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This article in SSSAJ

  1. Vol. 54 No. 5, p. 1367-1377
    Received: Oct 13, 1988

    * Corresponding author(s):
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Soil-Geomorphic Relations on the Blue Ridge Front: II. Soil Characteristics and Pedogenesis

  1. R. C. Graham  and
  2. S. W. Buol
  1. Dep. of Soil and Environmental Sciences, Univ. of California, Riverside, CA 92521-0424
    Dep. of Soil Science, North Carolina State Univ., Raleigh, NC 27695-7619



Soils along two mountain slope transects in mica gneiss and schist terrane were studied to better understand soil distribution and genesis on the Blue Ridge Front landscape in North Carolina. Soils may form entirely in residuum or colluvium, but on most slope positions they have developed in both materials. The colluvial/residual nature of soils is related to geomorphic position and has a strong influence on soil properties and the evolution of the soils. Soils on upper slopes have a significant residual component as a result of weathering into the parent rock. Low slope positions are sites of accumulation, resulting in deep soils formed in colluvium. Dystrochrepts, or very weakly expressed Hapludults, have developed entirely in colluvium, whereas soils with at least a partial component of residuum are Hapludults. Soils on landscape positions down wearing into fresh mica gneiss or schist are in the micaceous mineralogy class, whereas those in highly weathered colluvium and in very stable residuum (i.e., nearly level summit positions) have been depleted of mica and are in the oxidic class. A conceptual model relating slope processes to pedogenesis is proposed in which colluvial transport interrupts the orderly in situ progression of residual soil development. The genesis and distribution of soils are best understood when studied in landscape contexts, rather than at the level of individual pedons or classification units.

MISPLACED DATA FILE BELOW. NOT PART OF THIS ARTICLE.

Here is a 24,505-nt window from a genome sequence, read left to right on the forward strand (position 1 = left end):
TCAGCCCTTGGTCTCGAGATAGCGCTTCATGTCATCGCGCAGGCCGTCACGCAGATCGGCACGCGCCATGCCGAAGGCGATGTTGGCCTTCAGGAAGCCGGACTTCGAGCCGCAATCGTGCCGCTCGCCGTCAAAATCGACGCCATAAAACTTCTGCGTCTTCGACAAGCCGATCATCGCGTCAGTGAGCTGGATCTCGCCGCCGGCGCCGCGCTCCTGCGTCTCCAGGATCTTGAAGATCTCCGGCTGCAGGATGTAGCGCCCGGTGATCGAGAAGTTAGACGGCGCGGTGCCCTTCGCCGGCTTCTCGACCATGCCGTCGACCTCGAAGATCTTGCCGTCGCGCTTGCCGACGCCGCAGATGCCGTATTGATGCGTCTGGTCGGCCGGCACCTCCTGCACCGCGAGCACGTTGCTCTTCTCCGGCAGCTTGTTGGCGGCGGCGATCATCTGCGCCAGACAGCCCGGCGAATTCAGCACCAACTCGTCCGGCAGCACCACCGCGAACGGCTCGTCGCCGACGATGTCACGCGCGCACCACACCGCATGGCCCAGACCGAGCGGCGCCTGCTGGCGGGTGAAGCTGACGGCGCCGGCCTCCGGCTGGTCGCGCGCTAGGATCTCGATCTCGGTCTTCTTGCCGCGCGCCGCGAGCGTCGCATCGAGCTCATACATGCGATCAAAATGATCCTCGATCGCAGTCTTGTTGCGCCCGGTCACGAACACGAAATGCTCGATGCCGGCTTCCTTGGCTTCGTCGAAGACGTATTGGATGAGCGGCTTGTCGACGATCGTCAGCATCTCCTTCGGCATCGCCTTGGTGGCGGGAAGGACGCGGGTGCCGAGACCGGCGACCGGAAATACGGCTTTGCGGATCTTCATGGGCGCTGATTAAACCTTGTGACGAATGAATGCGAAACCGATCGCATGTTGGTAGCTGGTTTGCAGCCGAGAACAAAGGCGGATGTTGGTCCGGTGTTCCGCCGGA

Paper no. 11873 of the Journal Series of the North Carolina Agric. Res. Serv.

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